The Time Traveler's Wife: Break Your Clocks!


If I could revisit my past, the first thing I'd do is travel several hours back and not see The Time Traveler's Wife.

Seldom has a romantic fantasy drummed up by Hollywood been so drab and ridiculous. Not a moment here makes any sense. What's worse is, by the time you crawl out of the theater, whacked into submission by the idiocy of the tale, you'll feel no one involved in this pallid product comprehends its premise either. No wonder the lead character asks, "Is this too weird?"


Based upon Audrey Niffenegger's acclaimed bestseller, this 500-page tome has proven too unwieldy for screenwriter Bruce Joel Rubin, who was more surefooted with Patrick Swayze's Ghost and the brilliant temporal nightmare Jacob's Ladder.

The hero here is one Henry De Tamble, a Chicago librarian suffering from "Chrono Displacement" disorder, which causes him to disappear and reappear in different eras of his life without any control or clothing.

This vaporization first occurs when Henry is sitting behind his mother, an opera singer, in the family car. While the pair is singing "Jingle Bells," their vehicle is fatally hit by a truck, no doubt driven by a part-time music critic.

Next, we run into a thirtyish Henry when he's standing nude behind some bushes. He's trying to grab the attention of a little girl named Clare who is picnicking by herself. Thankfully, all he wants is her blanket, but it still makes you feel uncomfortable.

What's more creepy is that Henry falls in love with the grownup Clare (Rachel McAdams) and has sex with her and then keeps revisiting younger virginal Clares. It's sort of soft-core porn for pederasts who are into sci-fi.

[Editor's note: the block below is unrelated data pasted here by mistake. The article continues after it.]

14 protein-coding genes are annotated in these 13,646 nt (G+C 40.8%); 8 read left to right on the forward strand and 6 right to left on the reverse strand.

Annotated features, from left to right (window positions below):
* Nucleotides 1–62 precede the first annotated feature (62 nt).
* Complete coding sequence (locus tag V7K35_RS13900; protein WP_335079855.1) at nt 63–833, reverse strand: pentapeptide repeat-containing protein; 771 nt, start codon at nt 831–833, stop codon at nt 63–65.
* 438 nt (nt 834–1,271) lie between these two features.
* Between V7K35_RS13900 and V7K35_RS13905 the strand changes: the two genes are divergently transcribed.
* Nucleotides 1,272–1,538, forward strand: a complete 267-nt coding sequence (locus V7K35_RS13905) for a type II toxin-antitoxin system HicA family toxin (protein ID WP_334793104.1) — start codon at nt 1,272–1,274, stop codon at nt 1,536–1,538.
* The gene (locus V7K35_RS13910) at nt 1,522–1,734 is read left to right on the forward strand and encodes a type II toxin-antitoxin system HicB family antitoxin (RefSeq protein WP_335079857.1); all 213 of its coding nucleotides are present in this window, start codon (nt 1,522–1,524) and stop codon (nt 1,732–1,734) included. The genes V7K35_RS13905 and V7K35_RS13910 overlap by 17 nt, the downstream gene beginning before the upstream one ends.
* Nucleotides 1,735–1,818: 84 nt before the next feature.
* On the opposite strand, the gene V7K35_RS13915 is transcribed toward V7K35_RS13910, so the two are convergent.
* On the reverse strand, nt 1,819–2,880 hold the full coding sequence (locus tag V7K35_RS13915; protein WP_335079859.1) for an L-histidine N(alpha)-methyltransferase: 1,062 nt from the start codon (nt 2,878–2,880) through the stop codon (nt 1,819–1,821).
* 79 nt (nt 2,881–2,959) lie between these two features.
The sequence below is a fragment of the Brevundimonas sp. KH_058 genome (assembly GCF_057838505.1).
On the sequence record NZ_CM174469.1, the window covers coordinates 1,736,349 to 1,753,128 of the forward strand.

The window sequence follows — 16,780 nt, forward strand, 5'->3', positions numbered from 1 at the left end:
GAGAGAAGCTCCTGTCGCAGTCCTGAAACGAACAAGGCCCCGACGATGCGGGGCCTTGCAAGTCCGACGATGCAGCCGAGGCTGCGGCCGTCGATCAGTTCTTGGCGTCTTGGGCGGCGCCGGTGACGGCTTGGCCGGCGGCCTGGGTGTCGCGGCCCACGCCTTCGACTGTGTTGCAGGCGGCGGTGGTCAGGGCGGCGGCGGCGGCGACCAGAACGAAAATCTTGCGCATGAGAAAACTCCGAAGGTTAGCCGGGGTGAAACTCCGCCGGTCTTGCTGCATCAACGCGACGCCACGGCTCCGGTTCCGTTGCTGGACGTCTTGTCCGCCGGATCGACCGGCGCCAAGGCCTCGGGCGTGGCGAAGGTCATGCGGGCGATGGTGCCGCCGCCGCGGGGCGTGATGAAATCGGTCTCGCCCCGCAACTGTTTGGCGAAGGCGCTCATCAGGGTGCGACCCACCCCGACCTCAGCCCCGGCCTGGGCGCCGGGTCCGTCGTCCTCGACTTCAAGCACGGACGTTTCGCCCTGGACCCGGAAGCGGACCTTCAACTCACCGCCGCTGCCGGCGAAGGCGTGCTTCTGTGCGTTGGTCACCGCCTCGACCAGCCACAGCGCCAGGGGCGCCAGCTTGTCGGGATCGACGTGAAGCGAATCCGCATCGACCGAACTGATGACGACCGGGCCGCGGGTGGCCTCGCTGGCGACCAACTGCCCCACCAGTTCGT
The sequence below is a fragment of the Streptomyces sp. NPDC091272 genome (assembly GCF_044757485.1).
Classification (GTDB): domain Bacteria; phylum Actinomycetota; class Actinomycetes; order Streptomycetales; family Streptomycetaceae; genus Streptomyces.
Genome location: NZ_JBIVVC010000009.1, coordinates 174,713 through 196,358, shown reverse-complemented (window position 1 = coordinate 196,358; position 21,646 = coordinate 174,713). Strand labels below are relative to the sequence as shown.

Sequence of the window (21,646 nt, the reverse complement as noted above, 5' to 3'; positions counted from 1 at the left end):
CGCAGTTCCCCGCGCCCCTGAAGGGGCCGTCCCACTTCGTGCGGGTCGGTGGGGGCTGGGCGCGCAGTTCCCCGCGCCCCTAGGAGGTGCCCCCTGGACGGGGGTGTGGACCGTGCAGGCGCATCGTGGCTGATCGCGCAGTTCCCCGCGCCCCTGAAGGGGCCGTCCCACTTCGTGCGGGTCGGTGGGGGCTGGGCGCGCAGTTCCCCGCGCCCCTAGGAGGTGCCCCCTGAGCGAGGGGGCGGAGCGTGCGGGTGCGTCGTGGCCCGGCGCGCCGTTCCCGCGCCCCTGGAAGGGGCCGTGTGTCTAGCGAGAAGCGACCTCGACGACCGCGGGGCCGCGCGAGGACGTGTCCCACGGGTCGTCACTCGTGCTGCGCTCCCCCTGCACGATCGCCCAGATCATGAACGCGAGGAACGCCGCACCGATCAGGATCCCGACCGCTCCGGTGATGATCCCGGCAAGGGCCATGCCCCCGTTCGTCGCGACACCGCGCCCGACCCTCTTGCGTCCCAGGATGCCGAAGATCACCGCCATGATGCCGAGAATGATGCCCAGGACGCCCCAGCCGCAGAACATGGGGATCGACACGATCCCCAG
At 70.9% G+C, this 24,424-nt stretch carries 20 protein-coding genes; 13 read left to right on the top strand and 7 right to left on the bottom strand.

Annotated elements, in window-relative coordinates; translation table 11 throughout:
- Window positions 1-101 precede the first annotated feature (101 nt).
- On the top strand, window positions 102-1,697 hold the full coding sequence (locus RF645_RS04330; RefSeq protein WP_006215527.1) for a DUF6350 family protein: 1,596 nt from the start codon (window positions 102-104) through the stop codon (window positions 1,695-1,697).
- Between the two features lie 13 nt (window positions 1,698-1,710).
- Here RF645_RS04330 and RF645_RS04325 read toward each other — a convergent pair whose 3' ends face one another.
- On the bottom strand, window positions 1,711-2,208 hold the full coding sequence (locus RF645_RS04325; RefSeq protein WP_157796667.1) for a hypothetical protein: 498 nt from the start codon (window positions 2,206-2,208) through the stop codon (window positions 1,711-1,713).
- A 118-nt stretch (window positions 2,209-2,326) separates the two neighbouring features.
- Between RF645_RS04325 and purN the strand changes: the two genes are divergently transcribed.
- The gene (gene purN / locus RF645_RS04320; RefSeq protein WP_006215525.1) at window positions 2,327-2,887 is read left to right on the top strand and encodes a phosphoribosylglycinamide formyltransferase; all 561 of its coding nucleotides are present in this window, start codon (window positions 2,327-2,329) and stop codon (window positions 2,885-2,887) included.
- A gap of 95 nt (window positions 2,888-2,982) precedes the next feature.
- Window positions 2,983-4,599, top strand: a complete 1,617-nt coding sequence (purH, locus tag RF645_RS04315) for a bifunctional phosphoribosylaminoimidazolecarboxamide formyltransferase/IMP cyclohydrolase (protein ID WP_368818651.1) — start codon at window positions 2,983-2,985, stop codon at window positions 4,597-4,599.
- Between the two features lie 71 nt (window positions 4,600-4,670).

The confusing part, though, is that there can be more than two Henrys in the same time period, even one with a vasectomy and one without, so you can chose whom to screw depending on your getting-pregnant needs.

I could tell you more, but that would spoil the fun of your banging your head against a box of Milk Duds in disbelief during a viewing of this film.

What could have made all this palatable? Maybe if German import Robert Schwentke could direct; maybe if legendary cinematographer Florian Ballhaus had come up with an interesting visual take on the story; and maybe if composer Mychael Danna's score hadn't been so pedestrian. But the core of the problem here is that there's no chemistry between the two stars. You can never figure out why McAdams is all aglow, even with Bana's bare butt showing up every ten minutes or so. He just doesn't radiate earthiness.

But what you'll be able to comprehend is why Clare starts losing patience with her spouse after his hundredth dematerialization: "A Bana in hand is better than two in the bush."

Alternatives: For classier fantasy love odes, try The Enchanted Cottage (1945) with Robert Young and Dorothy McGuire and Somewhere in Time (1980) with Christopher Reeve. Jean Cocteau's Beauty and the Beast (1946) is nothing to sneeze at either. - Brandon Judell brandon.jpg

Mr. Judell is currently starring in Rosa von Praunheim's New York Memories, which is still in production. In the fall, he'll be teaching "The Arts in New York City" at City College. He has written on film for The Village Voice, indieWire, Detour, The Advocate, and dozens of other publications.